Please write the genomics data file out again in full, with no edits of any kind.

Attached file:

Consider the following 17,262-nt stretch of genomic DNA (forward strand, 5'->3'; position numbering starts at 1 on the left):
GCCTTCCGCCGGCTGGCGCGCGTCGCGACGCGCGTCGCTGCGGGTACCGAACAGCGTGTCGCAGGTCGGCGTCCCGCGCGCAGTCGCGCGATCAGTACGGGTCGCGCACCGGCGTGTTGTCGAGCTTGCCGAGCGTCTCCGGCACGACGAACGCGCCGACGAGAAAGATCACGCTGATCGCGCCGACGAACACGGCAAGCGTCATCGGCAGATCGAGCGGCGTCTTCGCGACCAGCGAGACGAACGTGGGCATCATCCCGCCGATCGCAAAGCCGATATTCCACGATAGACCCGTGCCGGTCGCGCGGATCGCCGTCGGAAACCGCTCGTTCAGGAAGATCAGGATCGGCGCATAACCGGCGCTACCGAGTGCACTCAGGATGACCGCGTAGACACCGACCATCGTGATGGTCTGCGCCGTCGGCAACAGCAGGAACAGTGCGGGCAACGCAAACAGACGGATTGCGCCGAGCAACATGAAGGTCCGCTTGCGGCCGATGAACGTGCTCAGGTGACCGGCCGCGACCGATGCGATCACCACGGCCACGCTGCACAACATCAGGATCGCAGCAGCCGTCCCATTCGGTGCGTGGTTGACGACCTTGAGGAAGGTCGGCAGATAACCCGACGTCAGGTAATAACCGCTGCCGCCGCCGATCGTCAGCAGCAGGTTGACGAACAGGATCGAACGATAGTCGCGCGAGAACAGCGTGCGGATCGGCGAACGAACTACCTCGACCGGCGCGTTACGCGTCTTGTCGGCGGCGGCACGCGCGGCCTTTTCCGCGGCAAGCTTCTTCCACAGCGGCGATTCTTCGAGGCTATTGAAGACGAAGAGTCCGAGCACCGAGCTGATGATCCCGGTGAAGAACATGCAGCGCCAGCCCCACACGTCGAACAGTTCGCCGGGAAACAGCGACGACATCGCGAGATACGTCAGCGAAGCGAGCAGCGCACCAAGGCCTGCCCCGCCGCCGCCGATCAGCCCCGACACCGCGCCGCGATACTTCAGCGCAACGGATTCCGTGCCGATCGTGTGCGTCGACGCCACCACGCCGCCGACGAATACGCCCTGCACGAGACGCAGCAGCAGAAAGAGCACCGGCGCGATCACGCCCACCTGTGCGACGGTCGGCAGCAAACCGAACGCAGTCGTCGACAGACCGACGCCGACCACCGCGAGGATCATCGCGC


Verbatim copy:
Consider the following 17,262-nt stretch of genomic DNA (forward strand, 5'->3'; position numbering starts at 1 on the left):
GCCTTCCGCCGGCTGGCGCGCGTCGCGACGCGCGTCGCTGCGGGTACCGAACAGCGTGTCGCAGGTCGGCGTCCCGCGCGCAGTCGCGCGATCAGTACGGGTCGCGCACCGGCGTGTTGTCGAGCTTGCCGAGCGTCTCCGGCACGACGAACGCGCCGACGAGAAAGATCACGCTGATCGCGCCGACGAACACGGCAAGCGTCATCGGCAGATCGAGCGGCGTCTTCGCGACCAGCGAGACGAACGTGGGCATCATCCCGCCGATCGCAAAGCCGATATTCCACGATAGACCCGTGCCGGTCGCGCGGATCGCCGTCGGAAACCGCTCGTTCAGGAAGATCAGGATCGGCGCATAACCGGCGCTACCGAGTGCACTCAGGATGACCGCGTAGACACCGACCATCGTGATGGTCTGCGCCGTCGGCAACAGCAGGAACAGTGCGGGCAACGCAAACAGACGGATTGCGCCGAGCAACATGAAGGTCCGCTTGCGGCCGATGAACGTGCTCAGGTGACCGGCCGCGACCGATGCGATCACCACGGCCACGCTGCACAACATCAGGATCGCAGCAGCCGTCCCATTCGGTGCGTGGTTGACGACCTTGAGGAAGGTCGGCAGATAACCCGACGTCAGGTAATAACCGCTGCCGCCGCCGATCGTCAGCAGCAGGTTGACGAACAGGATCGAACGATAGTCGCGCGAGAACAGCGTGCGGATCGGCGAACGAACTACCTCGACCGGCGCGTTACGCGTCTTGTCGGCGGCGGCACGCGCGGCCTTTTCCGCGGCAAGCTTCTTCCACAGCGGCGATTCTTCGAGGCTATTGAAGACGAAGAGTCCGAGCACCGAGCTGATGATCCCGGTGAAGAACATGCAGCGCCAGCCCCACACGTCGAACAGTTCGCCGGGAAACAGCGACGACATCGCGAGATACGTCAGCGAAGCGAGCAGCGCACCAAGGCCTGCCCCGCCGCCGCCGATCAGCCCCGACACCGCGCCGCGATACTTCAGCGCAACGGATTCCGTGCCGATCGTGTGCGTCGACGCCACCACGCCGCCGACGAATACGCCCTGCACGAGACGCAGCAGCAGAAAGAGCACCGGCGCGATCACGCCCACCTGTGCGACGGTCGGCAGCAAACCGAACGCAGTCGTCGACAGACCGACGCCGACCACCGCGAGGATCATCGCGC